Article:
So, yes I’m talking about something very radical. But it is also very simple. I will tell how I see it, and of course others (like yourself) could extensively enrich my view. This is just a first step. Everything starts by recognizing the human being is also made up of feeling and emotions. Simply acknowledging that is already a start. Then at least questioning who the human being really is. Is it a brain, with feelings and emotions, encapsulated by the skin? At least question that, because at this point what we have is a cultural belief, not a truth. Perhaps, we are our heart at the very centre of our being, and the brain and our thoughts are just like our body: tools we can use at the service of what we really want, and ways to perceive the world. Perhaps we are a bigger mystery than that (for example, we can still question: are we a heart with brain and body and emotions, yet still encapsulated by the skin?). The point is we can’t deny our humanness, so at least we need to question the concept of our very being.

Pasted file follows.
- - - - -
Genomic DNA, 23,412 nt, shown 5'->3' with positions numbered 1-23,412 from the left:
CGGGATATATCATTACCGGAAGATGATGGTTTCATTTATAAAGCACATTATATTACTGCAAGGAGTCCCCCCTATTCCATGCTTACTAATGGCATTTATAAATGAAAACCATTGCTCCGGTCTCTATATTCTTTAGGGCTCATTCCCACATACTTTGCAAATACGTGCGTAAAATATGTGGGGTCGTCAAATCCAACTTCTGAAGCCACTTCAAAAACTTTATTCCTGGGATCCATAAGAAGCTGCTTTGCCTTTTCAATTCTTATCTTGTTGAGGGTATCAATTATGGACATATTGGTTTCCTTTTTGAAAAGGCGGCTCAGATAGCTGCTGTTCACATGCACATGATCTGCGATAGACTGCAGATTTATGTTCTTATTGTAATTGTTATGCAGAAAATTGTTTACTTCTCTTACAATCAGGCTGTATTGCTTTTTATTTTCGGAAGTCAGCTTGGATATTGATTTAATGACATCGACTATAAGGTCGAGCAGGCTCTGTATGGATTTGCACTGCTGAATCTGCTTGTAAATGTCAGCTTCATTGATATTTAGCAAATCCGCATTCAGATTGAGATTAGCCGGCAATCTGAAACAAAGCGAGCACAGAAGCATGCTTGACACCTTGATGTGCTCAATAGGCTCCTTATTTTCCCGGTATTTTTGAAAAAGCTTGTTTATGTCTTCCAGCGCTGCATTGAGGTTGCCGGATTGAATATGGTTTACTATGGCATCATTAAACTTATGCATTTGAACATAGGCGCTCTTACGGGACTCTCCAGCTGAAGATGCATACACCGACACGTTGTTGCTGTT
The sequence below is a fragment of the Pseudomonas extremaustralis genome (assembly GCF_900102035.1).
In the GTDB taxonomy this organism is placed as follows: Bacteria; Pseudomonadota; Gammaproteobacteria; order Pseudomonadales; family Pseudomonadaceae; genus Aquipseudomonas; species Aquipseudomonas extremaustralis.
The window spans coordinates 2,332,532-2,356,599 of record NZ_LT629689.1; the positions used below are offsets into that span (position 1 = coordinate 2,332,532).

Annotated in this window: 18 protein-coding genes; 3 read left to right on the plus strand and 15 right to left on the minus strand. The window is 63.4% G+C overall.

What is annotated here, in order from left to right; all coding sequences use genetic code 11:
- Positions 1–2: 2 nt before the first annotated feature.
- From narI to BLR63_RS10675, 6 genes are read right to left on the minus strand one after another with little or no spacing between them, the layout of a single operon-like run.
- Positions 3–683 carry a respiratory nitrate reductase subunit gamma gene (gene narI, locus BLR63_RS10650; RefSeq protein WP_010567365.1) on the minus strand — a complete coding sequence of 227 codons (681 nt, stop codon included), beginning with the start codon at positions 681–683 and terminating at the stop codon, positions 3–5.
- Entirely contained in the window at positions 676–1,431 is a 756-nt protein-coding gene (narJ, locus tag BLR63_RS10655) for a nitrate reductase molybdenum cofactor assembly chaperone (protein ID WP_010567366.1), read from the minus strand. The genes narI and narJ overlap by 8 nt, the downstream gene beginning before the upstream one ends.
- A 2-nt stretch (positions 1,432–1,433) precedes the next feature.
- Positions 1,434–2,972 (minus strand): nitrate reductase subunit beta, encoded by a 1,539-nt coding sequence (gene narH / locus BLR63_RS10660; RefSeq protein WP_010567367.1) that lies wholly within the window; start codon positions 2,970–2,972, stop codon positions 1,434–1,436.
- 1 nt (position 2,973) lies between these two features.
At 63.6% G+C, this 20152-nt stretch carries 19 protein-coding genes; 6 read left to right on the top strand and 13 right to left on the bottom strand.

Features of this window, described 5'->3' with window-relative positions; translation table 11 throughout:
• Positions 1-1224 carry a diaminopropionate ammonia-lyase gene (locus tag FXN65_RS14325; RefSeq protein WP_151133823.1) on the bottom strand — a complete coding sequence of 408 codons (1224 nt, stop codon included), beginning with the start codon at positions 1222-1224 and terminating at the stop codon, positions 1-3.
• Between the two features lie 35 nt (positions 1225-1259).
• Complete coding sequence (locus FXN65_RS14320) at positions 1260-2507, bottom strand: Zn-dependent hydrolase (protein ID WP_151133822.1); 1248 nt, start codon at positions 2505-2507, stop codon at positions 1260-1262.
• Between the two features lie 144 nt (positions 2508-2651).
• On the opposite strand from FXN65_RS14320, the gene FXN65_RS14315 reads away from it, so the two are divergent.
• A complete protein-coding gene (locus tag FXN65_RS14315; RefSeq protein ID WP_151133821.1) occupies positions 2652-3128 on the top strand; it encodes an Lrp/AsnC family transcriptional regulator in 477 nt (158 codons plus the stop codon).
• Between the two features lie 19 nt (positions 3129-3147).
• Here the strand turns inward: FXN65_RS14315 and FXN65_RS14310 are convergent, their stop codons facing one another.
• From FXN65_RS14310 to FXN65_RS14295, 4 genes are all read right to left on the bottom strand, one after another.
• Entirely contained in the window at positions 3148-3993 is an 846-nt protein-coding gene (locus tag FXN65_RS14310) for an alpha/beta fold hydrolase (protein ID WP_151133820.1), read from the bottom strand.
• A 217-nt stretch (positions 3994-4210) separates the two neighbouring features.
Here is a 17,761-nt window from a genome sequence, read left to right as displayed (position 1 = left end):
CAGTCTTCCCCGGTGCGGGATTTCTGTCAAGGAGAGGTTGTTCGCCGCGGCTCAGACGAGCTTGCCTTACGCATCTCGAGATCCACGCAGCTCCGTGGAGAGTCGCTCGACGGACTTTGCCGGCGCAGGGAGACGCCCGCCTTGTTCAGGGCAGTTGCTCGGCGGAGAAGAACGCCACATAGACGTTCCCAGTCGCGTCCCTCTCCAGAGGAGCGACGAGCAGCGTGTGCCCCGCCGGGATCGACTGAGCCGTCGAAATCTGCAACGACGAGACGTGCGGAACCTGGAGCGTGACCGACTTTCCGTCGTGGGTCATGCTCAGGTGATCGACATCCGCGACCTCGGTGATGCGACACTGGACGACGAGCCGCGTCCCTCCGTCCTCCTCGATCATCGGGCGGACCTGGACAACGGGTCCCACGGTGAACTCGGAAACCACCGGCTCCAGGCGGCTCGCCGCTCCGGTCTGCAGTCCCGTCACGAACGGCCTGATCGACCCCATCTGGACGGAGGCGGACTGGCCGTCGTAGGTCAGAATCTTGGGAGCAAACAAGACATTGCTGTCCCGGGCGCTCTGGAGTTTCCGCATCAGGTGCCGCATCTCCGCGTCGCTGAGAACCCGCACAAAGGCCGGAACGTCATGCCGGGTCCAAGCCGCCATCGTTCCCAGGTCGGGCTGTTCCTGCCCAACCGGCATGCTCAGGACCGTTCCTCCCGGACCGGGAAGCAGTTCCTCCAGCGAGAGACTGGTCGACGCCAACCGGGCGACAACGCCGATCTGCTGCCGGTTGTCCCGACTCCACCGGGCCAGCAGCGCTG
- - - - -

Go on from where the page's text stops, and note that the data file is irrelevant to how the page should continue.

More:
“I know very well the many reasons (emotional reasons actually) why many intellectuals will rapidly discard what I attempt to express. If you are seriously enough committed to truth, you will see there is no truth that is not essentially emotional.”
In education, where does this start? In the relationship among students and faculty. All of them full human beings, who can never fully hide the extent of their humanness. Who need not be ashamed by having emotions, nor by deciding their views and political opinions according to what they feel. In other words, permitting what already happens anyways. Making it visible. One example, that someone be permitted to say “I do not want that hydro-electrical power plant to be build, not because of data and logical arguments, but first simply because that’s how I feel” (please see When will we stop the destruction of nature?to go deeper about this point). The moment we start practicing this, and it is safe to feel however way you feel (meaning you’re not discriminated against for expressing how you feel), we start cultivating a space of trust where naturally honesty, sincerity arise. Otherwise, whatever lack of authenticity we may have we will carry it forward in our science, theory and practice, unavoidably.